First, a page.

In the past two decades, smart phones have dramatically reshaped the way that we socialize with friends and family, share information, conduct business, and entertain ourselves in our day to day lives. We are living in a society dominated by wireless devices, which is unprecedented in human history. We are absolutely nuts about technology.
EIFL’s Public Library Innovation Programme (EIFL-PLIP) is offering a new award – for library services using Information and Communication Technology (ICT) to contribute to social inclusion in the community.
The award, which includes a prize of US$1,500, is open to public and community libraries in developing and transition countries.
Two public libraries have won the EIFL Public Library Innovation Programme (EIFL-PLIP) award for contribution to community health.
This is the fourth in a series of online discussions that stem from the launch of the World Bank’s ICT in Agriculture e-Sourcebook and the growing demand for knowledge on how to use ICT to improve agricultural productivity and raise smallholder incomes.
ICT can expand communication, cooperation, and ultimately innovation among the wide array of actors in agriculture.
I recently interviewed Kemly Camacho of APC member Sula Batsu in Costa Rica on the new cybercrime law that was introduced in her country. The law is a fantastic challenge (in a negative way) to internet freedom. In fact, Costa Rica is probably making one of the most direct assaults on journalism and a free and open internet. What does it mean for the world?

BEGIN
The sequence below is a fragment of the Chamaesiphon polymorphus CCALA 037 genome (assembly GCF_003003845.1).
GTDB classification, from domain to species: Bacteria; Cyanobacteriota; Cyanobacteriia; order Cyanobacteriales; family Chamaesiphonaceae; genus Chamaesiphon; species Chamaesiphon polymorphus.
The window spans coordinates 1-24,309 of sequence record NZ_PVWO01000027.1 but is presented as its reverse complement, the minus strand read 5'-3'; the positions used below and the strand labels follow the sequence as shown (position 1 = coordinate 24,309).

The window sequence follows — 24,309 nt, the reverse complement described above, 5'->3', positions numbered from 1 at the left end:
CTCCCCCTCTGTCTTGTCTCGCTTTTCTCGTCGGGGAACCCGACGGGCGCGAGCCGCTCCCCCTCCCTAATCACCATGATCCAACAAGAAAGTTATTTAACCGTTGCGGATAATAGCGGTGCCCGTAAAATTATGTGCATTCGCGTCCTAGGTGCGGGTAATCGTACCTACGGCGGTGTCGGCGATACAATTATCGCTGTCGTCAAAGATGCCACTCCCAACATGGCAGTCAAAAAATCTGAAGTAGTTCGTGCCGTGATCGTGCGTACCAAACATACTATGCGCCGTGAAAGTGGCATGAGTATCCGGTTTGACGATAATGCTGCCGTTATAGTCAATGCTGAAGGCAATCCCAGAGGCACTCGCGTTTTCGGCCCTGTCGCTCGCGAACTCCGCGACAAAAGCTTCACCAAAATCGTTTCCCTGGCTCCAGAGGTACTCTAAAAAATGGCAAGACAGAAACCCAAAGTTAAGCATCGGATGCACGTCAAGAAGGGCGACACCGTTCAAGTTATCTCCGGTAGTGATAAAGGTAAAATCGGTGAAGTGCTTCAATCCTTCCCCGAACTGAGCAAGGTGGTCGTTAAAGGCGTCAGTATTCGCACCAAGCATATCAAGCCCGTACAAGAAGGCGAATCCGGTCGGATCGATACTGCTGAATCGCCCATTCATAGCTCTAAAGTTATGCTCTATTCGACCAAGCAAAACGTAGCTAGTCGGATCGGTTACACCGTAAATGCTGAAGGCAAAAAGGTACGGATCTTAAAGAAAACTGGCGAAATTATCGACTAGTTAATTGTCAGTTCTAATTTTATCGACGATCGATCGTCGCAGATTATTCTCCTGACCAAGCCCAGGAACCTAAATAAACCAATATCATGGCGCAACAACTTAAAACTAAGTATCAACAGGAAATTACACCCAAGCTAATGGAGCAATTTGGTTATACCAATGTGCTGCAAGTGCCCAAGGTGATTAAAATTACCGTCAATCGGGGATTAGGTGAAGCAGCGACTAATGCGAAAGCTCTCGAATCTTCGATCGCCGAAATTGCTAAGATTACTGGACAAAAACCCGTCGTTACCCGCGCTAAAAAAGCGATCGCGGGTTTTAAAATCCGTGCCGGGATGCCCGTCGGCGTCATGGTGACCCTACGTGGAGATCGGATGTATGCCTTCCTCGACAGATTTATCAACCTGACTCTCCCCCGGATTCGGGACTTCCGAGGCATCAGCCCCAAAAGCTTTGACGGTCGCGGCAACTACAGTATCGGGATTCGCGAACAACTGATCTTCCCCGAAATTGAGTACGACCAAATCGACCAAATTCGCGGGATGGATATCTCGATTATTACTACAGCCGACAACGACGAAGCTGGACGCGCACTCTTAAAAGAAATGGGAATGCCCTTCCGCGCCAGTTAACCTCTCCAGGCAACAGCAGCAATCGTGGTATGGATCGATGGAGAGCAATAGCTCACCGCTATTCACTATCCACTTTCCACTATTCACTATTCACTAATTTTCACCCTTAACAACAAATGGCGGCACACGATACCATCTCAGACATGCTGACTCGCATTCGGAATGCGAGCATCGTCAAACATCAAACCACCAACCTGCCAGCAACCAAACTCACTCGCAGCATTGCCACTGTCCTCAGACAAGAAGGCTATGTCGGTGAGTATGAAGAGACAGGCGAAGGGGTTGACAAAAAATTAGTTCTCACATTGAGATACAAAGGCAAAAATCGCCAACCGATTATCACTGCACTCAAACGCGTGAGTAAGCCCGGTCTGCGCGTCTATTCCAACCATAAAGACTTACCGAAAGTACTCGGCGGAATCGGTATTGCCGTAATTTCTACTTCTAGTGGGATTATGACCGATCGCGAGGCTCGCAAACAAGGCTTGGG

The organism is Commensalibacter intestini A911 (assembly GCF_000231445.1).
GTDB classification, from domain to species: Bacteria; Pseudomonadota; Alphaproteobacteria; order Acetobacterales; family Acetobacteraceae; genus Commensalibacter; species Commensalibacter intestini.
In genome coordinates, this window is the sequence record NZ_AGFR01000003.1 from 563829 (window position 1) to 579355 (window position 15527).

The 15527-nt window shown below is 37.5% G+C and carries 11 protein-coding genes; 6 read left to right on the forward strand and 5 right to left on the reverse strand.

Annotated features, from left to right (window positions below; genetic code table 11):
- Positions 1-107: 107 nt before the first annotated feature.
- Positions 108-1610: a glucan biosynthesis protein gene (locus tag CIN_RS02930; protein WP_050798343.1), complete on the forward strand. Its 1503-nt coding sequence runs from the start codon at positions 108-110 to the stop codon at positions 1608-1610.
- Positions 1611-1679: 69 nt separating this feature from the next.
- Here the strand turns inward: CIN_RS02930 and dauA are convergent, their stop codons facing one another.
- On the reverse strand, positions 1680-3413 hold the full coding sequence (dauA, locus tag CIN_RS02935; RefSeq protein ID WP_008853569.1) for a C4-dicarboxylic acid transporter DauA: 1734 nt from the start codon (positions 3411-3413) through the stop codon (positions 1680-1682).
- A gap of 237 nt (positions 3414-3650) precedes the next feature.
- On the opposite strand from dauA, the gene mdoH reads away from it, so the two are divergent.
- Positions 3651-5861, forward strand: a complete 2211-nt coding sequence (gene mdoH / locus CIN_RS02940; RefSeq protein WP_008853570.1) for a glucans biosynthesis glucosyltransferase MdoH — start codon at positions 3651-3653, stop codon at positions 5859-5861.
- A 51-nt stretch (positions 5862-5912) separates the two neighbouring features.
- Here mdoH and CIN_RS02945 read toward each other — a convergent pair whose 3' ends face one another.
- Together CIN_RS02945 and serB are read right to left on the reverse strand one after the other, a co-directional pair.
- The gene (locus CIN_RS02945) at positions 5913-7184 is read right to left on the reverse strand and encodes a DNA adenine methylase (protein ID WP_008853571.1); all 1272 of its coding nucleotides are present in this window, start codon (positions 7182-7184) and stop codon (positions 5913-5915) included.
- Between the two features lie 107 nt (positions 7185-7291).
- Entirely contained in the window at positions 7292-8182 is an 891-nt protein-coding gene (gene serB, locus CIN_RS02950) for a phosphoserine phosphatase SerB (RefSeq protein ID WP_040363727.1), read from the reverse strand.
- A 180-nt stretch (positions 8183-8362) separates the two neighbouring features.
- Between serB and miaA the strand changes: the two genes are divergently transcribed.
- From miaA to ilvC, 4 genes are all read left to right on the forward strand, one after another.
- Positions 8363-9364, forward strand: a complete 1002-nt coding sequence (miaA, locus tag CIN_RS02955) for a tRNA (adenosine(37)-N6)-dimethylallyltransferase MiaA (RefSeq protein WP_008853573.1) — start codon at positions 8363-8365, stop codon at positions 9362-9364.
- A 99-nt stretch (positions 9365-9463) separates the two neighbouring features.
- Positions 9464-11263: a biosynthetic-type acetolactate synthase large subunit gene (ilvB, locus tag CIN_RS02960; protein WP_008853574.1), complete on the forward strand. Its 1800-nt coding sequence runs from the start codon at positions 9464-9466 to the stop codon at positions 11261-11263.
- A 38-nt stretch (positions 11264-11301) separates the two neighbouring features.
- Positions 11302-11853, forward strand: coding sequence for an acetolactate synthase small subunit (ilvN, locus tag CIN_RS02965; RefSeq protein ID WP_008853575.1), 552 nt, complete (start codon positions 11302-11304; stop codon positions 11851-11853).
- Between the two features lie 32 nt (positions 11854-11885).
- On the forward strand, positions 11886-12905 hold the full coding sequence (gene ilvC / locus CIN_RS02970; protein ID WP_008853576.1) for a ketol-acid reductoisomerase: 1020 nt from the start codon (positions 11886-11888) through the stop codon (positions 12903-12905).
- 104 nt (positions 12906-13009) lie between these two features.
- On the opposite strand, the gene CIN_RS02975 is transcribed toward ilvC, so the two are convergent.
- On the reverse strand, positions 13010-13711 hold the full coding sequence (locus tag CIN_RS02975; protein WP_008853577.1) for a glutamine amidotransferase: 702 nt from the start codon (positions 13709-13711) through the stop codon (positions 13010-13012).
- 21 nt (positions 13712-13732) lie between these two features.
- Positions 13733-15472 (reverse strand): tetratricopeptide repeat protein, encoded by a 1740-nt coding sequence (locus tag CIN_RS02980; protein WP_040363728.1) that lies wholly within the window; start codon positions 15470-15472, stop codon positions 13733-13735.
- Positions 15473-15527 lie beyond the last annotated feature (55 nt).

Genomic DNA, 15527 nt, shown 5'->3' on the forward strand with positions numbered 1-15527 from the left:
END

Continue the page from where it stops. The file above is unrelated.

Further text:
Digital storytelling provides a powerful way of using information and communication technologies to empower marginalised women. Digital stories are produced and distributed by digital media.
Two GEM practitioners participated in a research on internet access of local people using internet cafes and public kiosks in neighborhoods and popular sectors in Chile, Argentina and Peru.
As part of its work with the Institute for Human Rights and Business (IHRB), APC’s Connect Your Rights! project participated in the consultation process for the development of EU ICT sector guidance on protecting fundamental rights and freedoms.
As governments and non-state actors find ways to restrict access to internet content and wireless connections to serve their own purposes, there is growing support for a human rights based approach to information and communication technology, and particularly the internet.
It’s day two of the ‘Informal’ Asia Europe Foundation meeting on human rights and ICTs, and we’re split up into workshops to discuss recommendations that will go to the Foundation’s ministerial meeting in November: I’m in the workshop on digital divide.